Being a foster dog parent is one of the most rewarding experiences that any dog lover can have. Unfortunately, so few people know what fostering a dog entails that they shy away from the idea even when they have the physical space and resources to help. On the other hand, some may choose to foster a dog without proper knowledge of what's required. This is our complete guide to fostering a dog so that you can see just what it takes to save a life.

Step 1:
Talk to Your Family First

Before you commit to taking on a foster dog, it’s important to talk to your entire family about the decision. Working with a foster pet can be hard work when you're unprepared, it can make changes to your family schedule, and it requires commitment from everyone in your home to make things go smoothly. If your entire family is not on board with the choice to foster an animal, it’s best to wait until they are.

It’s also important to consider any allergies or special needs in the family that may be affected by bringing a foster dog home, such as asthma for example. While your dream may be to foster dogs, if it’s something that is going to put your health or the health of your family at risk, it’s not an option you should consider.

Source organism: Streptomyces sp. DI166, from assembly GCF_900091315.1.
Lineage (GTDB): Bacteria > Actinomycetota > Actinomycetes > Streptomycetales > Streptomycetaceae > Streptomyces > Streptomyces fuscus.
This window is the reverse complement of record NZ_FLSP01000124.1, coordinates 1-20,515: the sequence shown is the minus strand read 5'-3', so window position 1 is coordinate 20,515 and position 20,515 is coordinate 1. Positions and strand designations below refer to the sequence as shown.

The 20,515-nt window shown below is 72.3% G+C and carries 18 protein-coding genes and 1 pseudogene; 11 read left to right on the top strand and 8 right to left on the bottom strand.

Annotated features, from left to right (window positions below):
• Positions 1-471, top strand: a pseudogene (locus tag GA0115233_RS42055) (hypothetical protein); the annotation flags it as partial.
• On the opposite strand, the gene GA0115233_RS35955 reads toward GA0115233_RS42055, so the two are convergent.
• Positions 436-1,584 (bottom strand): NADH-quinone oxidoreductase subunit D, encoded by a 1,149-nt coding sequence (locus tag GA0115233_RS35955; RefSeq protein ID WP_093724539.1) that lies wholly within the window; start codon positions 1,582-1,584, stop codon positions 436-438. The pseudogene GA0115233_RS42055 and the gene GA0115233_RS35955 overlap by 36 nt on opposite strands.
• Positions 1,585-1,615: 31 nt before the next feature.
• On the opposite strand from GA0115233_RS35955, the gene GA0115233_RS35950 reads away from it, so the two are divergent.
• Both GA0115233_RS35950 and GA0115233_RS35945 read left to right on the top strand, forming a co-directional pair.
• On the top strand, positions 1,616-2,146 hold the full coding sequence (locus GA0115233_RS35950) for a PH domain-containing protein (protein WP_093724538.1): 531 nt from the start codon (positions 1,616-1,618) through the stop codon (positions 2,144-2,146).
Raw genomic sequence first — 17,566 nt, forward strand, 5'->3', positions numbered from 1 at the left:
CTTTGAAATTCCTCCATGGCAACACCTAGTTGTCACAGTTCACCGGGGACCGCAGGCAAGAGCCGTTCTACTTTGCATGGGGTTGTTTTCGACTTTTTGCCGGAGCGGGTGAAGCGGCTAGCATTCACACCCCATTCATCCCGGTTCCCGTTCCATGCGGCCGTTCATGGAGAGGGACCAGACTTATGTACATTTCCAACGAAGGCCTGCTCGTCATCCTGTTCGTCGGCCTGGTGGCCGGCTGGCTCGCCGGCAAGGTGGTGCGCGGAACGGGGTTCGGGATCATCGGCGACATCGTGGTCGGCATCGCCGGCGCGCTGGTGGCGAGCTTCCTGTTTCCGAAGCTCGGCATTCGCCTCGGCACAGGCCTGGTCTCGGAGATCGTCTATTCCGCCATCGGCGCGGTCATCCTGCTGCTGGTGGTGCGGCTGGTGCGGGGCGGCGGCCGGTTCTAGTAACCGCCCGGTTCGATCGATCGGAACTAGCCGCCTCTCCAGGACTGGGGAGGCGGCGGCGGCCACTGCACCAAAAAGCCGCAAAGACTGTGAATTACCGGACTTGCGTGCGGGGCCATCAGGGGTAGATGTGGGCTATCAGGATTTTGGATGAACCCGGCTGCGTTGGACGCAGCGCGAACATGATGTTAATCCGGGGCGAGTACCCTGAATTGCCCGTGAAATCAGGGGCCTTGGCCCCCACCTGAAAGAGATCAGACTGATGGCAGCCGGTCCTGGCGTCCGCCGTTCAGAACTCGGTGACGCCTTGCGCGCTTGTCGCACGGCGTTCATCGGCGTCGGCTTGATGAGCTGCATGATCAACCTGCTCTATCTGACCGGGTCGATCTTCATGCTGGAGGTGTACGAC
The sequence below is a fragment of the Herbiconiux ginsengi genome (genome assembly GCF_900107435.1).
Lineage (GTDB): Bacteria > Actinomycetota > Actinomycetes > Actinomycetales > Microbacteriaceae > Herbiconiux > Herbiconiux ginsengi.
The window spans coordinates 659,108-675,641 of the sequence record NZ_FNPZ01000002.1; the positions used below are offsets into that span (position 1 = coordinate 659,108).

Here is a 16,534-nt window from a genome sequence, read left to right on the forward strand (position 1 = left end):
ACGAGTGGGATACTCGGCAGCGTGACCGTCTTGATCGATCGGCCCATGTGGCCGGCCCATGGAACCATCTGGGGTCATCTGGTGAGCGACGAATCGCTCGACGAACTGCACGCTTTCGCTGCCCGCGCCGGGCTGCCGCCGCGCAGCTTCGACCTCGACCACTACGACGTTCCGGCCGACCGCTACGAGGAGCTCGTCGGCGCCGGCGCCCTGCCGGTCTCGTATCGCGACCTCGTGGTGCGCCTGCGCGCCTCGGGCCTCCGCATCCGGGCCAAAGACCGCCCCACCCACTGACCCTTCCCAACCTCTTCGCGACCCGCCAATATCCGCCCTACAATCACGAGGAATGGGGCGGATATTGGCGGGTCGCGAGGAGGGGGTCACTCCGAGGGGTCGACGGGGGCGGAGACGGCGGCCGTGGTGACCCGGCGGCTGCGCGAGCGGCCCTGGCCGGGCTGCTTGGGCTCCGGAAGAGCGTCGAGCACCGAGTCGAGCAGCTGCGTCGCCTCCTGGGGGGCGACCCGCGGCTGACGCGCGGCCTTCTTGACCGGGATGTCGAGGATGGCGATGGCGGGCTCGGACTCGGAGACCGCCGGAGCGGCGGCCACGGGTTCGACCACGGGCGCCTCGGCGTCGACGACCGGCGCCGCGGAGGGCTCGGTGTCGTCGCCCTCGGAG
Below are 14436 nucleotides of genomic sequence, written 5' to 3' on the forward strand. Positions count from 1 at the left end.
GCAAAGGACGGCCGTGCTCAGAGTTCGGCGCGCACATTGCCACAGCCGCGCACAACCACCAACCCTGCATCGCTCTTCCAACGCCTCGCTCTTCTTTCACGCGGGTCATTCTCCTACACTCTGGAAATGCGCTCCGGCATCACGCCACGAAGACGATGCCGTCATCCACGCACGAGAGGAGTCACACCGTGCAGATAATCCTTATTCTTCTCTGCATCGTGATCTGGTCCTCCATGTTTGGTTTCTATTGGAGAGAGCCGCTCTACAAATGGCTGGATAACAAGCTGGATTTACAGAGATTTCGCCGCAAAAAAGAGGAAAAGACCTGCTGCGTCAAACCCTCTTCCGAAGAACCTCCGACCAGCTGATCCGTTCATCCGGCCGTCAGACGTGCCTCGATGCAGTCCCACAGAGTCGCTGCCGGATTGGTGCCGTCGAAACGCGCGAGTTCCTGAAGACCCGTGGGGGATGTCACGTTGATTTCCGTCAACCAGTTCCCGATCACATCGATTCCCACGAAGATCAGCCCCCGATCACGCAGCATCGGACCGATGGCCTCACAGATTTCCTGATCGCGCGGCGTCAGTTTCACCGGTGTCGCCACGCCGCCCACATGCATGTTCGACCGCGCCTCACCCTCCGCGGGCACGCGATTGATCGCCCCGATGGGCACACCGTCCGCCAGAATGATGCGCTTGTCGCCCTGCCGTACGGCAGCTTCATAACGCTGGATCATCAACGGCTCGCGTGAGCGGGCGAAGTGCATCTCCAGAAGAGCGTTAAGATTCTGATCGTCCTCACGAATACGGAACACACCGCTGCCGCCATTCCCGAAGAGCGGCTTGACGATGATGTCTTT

A great article to read when considering fostering and whether this is the right choice for you is Dogster’s “Is Dog Fostering Right for Me?

Step 2:
Understand the Commitment of Having a Foster Dog

When talking to your family about fostering a dog and when considering fostering yourself, know the kind of commitment you are signing up for. Sometimes foster dogs pass through the home of their foster in no time at all and sometimes they stick around for years. There is no telling which fosters will have which outcome, and as a foster parent, you have to be prepared for either one.

If you are interested in only providing short-term foster services, this is something that many rescue organizations make use of; for example, when foster families leave town for vacation. Talk to local organizations and see if this is something that they are in need of and if so, let them know that while you cannot commit to full-time fostering, you would be happy to provide short-term services. To find out more about short-term fostering take a look at Dogster’s article about being a short-term dog foster.